ASPEN - Pitkin County has created exemptions to its strict limits on home sizes for the sort of space that most people probably hope they'll never need.
New to the county's land-use code, after final approval last month by county commissioners, are floor-area exemptions for new and existing homes to improve their accessibility to those with physical disabilities.
The allowances aren't just for the occupants of the residence; the added floor space is available to those who want to make their home accessible to friends or family members, as well. It's about "visit-ability" as well as accessibility, according to the county.
"During the meetings, we heard from many people - somebody has a mother who has needs, a lot of people know people who have needs," said Joanna Schaffner, county zoning officer.
Count Merle Rambo among them. He's an architect who spends much of his time in Omaha, Neb., these days but has purchased a home in the Aspen-area subdivision of Mountain Valley, which he intends to make his residence.
He appealed to the county to create an exemption from its floor-area calculations to accommodate certain accessibility standards - not for himself, he said, but for others who will use the home, which he intends to remodel with accessibility in mind.
His request spawned a yearlong effort to draft and approve code provisions that apply to not just his home, or his subdivision, but throughout the unincorporated areas of the county.
"There are so many homes that have been built to the max," he said. "You'd have to tear down part of the home just to build an elevator."
Previously, the land-use code would not have permitted an elevator in a residence that was already at its maximum allowed floor area, Schaffner confirmed.
"You couldn't do it," she said.
Now, the code makes allowances for elevator installation, enlarging bathrooms, improving access into various rooms and access from a parking area to the home's entrance. In addition, limited encroachment into road and yard setbacks is permitted for access ramps, and a 50-square-foot addition to an accessory structure is allowed for a bath facility.
For new and existing homes that are limited in size by what's called a floor-area ratio (the permitted floor area is based on the size of the lot), 350 square feet of added space is available to make the residence compliant with the American National Standard related to accessibility. In addition, for existing residences, there are square footage allotments for stairs/ramps and elevators.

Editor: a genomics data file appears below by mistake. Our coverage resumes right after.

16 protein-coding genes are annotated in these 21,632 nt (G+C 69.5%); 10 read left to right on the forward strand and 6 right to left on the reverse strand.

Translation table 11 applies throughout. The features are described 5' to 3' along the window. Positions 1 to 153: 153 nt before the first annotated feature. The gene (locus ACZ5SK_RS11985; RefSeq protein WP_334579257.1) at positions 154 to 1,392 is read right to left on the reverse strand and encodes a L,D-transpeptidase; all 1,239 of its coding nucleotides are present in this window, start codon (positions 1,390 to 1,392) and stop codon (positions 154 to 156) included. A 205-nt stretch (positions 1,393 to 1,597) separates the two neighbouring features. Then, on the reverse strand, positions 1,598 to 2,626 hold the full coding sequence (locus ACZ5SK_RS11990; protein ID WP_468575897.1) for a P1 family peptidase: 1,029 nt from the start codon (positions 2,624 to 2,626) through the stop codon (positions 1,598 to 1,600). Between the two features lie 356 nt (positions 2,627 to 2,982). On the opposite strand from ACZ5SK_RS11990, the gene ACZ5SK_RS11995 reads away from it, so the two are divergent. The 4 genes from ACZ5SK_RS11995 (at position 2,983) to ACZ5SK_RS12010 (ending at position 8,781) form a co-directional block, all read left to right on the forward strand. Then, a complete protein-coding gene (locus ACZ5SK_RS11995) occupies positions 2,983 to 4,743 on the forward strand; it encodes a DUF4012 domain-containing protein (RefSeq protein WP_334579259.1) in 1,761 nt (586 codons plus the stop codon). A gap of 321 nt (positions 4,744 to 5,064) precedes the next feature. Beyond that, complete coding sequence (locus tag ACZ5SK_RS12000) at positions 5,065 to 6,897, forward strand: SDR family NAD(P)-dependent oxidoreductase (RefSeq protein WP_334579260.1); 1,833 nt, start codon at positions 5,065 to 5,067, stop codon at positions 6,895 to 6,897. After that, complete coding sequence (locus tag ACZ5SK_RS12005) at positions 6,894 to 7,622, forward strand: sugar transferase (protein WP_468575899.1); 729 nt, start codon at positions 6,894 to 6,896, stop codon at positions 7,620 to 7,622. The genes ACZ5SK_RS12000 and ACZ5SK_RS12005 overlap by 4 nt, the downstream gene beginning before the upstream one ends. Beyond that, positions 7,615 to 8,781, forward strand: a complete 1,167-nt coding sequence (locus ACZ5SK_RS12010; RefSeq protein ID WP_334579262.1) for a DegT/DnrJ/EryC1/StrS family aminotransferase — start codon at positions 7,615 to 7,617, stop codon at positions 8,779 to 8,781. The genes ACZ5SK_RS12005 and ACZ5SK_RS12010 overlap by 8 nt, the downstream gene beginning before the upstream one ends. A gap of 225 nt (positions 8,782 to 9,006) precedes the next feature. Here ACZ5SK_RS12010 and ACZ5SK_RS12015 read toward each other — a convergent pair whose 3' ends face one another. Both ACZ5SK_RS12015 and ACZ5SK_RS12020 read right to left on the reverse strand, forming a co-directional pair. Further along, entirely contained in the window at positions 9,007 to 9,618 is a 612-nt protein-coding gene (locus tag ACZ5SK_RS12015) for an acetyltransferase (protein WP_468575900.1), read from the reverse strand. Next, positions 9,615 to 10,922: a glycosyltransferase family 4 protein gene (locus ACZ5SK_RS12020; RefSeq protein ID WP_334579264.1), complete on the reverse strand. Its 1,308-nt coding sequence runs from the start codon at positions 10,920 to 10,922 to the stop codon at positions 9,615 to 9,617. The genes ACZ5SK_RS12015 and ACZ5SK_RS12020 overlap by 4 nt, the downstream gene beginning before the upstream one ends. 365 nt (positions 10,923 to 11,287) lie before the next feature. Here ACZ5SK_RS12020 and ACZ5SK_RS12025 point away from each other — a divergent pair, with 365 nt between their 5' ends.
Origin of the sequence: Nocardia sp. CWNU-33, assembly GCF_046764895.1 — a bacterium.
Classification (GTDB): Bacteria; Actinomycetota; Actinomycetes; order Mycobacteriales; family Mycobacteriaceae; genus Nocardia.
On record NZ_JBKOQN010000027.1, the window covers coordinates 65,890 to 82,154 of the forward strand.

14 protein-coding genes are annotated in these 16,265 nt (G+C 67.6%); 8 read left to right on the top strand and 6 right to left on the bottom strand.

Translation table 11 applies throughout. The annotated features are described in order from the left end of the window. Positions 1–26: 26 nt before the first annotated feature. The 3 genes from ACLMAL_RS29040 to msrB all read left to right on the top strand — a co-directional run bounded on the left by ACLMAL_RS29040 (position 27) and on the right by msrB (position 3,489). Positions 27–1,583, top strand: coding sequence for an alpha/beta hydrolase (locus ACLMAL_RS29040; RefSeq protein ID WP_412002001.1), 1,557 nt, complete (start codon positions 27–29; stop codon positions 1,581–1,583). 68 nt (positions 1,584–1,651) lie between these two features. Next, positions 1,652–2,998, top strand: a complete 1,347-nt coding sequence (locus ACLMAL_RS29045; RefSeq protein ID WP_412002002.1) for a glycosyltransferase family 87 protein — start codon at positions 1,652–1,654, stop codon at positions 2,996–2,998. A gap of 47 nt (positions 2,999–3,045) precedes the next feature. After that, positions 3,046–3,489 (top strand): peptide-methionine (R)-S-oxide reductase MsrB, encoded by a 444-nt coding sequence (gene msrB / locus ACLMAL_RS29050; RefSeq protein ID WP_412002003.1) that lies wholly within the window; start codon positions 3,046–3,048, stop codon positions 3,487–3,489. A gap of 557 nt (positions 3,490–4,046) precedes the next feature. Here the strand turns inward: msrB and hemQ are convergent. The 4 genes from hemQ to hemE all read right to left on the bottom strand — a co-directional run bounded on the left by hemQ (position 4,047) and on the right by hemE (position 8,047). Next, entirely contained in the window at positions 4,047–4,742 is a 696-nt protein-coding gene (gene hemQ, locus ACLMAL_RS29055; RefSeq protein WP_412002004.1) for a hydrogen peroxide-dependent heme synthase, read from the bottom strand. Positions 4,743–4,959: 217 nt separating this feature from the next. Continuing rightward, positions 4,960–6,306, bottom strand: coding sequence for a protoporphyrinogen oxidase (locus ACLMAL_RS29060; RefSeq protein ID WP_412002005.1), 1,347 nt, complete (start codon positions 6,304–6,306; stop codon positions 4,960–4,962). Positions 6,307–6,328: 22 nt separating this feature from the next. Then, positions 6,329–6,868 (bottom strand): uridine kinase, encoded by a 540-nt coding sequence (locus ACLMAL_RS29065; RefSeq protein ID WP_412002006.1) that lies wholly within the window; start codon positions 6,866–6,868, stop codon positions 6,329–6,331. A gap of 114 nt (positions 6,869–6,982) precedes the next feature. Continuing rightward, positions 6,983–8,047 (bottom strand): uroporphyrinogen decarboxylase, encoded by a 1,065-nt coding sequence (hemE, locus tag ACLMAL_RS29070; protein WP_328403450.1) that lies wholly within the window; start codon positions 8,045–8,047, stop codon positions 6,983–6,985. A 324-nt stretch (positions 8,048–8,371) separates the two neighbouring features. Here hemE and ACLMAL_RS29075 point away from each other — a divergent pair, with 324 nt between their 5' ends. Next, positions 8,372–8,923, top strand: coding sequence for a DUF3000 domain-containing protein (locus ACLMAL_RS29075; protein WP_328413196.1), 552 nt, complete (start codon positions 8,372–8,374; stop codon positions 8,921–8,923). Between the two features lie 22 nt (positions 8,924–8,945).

For new homes that are subject to the county's 5,750-square-foot cap on home size, no added square footage is available for improvements except for installation of an elevator.
"This is not about living space," Rambo said. "It's very carefully aimed at providing the ability to get in and out of the living space."
As an architect, Rambo said he's been involved in a number of projects in which accessibility was a consideration. While most people won't become permanently handicapped, many will experience temporary challenges during their lifetime or have a loved one who faces accessibility issues, he contends.
"This is really a partnering between the county and its residents to recognize access is a basic right," he said.
Schaffner expects to soon see building-permit applications for the first two residences that will take advantage of the new exemptions - Rambo's home renovation and construction of a new house outside of Woody Creek that a handicapped youngster will call home. The code amendment takes effect 30 days after its Dec. 19 adoption.
New or remodeled homes that use the floor-area exemptions will be subjected to covenant agreements with the county that keep the improvements in place and make it clear that the added floor area goes away if the house is razed and the property is redeveloped.
Under the newly adopted code amendment, an entire house must be made accessible to make use of the extra floor area; still to come is a provision to allow partial improvements -only on the ground level, for example.